Researchers at National Jewish Health will seek to understand why warfighters deployed to Southwest Asia suffer increased rates of respiratory disease and test potential treatments thanks to $11.5 million in grants from the U.S. Department of Defense. The grants, awarded through the Congressionally Directed Medical Research Programs, take advantage of a unique cohort of 100 previously deployed veterans with lung disease and leverage the expertise at National Jewish Health in lung disease and repair.
“Warfighters deployed to Southwest Asia suffer a baffling array of lung diseases at almost twice the rate of veterans deployed elsewhere,” said Greg Downey, MD, principal investigator and professor of medicine at National Jewish Health. “We will combine clinical information and biological samples from previously deployed veterans with cell culture and animal studies to evaluate how two distinct biological pathways may contribute to lung disease. We will also test experimental medications that target the two pathways.”
Colorado U.S. Senator Michael Bennet, who was instrumental in raising awareness of the research expertise at National Jewish Health, said, “As the wounds of war continue to change, we must ensure that we are advancing treatments to meet the needs of those who have served.” He added, “National Jewish Health is conducting valuable research on respiratory disease critical for service members, veterans and civilians alike. We can think of no organization more deserving of this funding or better equipped to conduct these important studies.”
“On behalf of National Jewish Health, I want to thank Senator Bennet for his great efforts to bring to the attention of the Pentagon the world class abilities of our respiratory research team,” said National Jewish Health President and CEO Michael Salem, MD. “We also appreciate the support of fellow Colorado Senator Cory Gardner and the efforts of Illinois Senator Dick Durbin, a tireless champion for the needs of our warfighters and veterans. We look forward to working closely with the Army in finding new and innovative ways to protect the respiratory health of our servicemen and women.”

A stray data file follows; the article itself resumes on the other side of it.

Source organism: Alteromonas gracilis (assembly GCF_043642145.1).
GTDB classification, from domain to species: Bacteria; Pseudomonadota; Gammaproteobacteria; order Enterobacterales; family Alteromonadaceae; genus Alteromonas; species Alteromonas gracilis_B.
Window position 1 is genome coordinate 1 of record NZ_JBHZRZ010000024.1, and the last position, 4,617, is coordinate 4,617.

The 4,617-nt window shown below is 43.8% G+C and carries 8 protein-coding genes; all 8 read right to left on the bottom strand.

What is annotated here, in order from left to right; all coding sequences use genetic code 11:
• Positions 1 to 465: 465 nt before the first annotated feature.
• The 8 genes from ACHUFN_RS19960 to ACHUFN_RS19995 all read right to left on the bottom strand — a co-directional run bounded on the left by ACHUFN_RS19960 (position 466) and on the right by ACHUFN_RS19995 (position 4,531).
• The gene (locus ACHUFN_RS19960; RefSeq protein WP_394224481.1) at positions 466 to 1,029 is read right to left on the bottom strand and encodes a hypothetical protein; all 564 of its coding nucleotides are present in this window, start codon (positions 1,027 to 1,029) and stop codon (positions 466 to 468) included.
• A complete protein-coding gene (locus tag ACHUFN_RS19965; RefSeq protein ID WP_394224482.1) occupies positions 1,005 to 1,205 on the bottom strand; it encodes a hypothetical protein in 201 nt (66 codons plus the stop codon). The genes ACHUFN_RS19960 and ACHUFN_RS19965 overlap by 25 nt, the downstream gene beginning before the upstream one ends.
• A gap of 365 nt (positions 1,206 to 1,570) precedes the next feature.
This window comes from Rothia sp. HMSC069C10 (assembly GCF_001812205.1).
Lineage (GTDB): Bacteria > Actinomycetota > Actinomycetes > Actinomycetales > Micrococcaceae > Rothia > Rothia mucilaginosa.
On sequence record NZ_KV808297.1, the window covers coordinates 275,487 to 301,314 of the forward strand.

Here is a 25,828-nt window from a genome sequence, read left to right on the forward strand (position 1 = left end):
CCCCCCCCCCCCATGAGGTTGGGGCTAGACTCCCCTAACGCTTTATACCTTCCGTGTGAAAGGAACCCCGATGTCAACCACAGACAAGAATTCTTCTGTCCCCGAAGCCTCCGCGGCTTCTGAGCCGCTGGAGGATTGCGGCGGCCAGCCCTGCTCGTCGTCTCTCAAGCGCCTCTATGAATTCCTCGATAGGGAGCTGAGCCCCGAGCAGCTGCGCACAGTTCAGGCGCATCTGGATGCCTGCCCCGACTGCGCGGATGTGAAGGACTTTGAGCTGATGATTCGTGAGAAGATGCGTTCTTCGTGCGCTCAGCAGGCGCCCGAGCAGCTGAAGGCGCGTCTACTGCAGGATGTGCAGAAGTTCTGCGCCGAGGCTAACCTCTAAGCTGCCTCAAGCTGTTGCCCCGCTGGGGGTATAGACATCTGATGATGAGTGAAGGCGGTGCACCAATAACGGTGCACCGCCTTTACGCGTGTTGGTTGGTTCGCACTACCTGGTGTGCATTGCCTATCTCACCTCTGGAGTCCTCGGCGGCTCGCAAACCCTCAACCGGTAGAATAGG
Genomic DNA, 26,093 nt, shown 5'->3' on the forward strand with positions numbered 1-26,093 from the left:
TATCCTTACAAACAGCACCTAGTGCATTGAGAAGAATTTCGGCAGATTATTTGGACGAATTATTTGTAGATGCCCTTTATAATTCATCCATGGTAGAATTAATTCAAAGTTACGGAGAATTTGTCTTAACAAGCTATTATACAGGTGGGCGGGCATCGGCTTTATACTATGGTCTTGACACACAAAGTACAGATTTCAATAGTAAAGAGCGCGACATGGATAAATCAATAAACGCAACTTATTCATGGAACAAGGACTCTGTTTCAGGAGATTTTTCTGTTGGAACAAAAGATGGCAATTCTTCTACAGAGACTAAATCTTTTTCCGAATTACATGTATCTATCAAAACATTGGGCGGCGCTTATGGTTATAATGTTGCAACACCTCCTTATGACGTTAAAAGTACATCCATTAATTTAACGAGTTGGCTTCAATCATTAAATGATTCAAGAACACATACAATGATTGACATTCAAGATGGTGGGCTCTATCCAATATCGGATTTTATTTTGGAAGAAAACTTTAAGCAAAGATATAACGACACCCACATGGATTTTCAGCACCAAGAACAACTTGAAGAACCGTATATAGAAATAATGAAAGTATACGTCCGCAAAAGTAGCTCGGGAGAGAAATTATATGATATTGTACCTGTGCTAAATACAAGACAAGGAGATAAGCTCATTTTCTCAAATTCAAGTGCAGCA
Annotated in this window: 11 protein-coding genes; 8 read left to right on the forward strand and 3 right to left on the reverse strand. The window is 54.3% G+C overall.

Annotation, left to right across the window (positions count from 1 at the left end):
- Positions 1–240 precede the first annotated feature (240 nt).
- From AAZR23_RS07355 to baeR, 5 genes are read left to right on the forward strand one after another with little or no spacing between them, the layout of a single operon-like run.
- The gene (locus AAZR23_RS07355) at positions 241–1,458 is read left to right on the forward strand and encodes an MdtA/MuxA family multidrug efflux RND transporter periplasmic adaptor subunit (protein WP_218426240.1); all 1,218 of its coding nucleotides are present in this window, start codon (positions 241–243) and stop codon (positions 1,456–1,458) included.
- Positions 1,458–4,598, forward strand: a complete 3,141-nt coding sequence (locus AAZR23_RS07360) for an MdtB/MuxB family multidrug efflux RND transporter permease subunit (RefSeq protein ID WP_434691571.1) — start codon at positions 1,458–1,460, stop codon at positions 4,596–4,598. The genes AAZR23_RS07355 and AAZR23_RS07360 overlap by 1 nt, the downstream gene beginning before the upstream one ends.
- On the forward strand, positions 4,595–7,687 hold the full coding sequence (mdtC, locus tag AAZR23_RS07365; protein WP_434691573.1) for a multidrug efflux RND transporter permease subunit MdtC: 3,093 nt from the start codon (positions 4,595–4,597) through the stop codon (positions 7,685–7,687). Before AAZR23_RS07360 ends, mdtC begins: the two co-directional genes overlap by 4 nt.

Since 2001, more than 2.8 million military personnel, contractors, U.S. government and non-governmental organization employees have been deployed to Southwest Asia, primarily Afghanistan and Iraq. They have suffered an increased rate of respiratory disease, ranging from chronic asthma to severe bronchiolitis obliterans. While exposure to various air pollutants, ranging from desert dust, to smoke from burning garbage pits to industrial fires are suspects, no clear causes have been discovered and no specific treatments have been identified.
For more than five years, warfighters with respiratory symptoms have come to the Center of Excellence on Deployment-Related Lung Disease led by Cecile Rose, MD, professor of medicine at National Jewish Health and an internationally recognized expert in occupational lung disease. While treating these veterans, Dr. Rose, also has collected extensive clinical and epidemiological information as well as biological samples. Dr. Downey, an internationally recognized expert on the molecular mechanisms of lung injury and repair, will combine forces with Dr. Rose and her group for this groundbreaking study.
“The expertise and experience of Drs. Rose and Downey combined with the Department of Defense funding, promises to bring extraordinary resources to the search for a cause, a cure and new diagnostic tests for deployment-related lung disease,” said Dr. Salem. Additional co-investigators will include Tasha Fingerlin, PhD; Max Seibold, PhD; Richard Meehan, MD; Steve Groshong, MD; David Lynch, MD; Steve Humphries, PhD; Bill Janssen, MD; Hong Wei Chu, MD; and Brian Day, PhD.
The funding comes via two grants:
Mechanisms and Treatment of Deployment-Related Lung Injury: Repair of Injured Lung Epithelium. $10 million over 5 years. This grant will explore the “two-hit hypothesis,” which posits that chronic exposure to desert dust and other particulate matter predisposes, or primes, the respiratory epithelium to enhanced injury to a second harmful stimulus, such as toxic chemicals, cigarette smoke, allergens or viral infections. The researchers will also evaluate an experimental medication, ICG-001, which targets the WNT/?-catenin pathway, which is involved in the repair of injured epithelial cells in the lung.
The Role of the Extracellular Matrix and Matrix Metalloproteinases in Pulmonary Fibrosis. $1.5 million over 3 years. In partnership with Derek Radisky, PhD, of the Mayo Clinic Cancer Center, the researchers will study how inhalation of silicate-containing desert dust leads to inflammation and scarring in the lungs (pulmonary fibrosis). They will focus on the role an enzyme called matrix metalloproteinase-3 that may lead to inflammation and scarring by breaking down structural proteins in lung tissue and releasing protein fragments that irritate the lungs. They will also test a novel treatment with experimental medications that inhibit specific matrix metalloproteinases.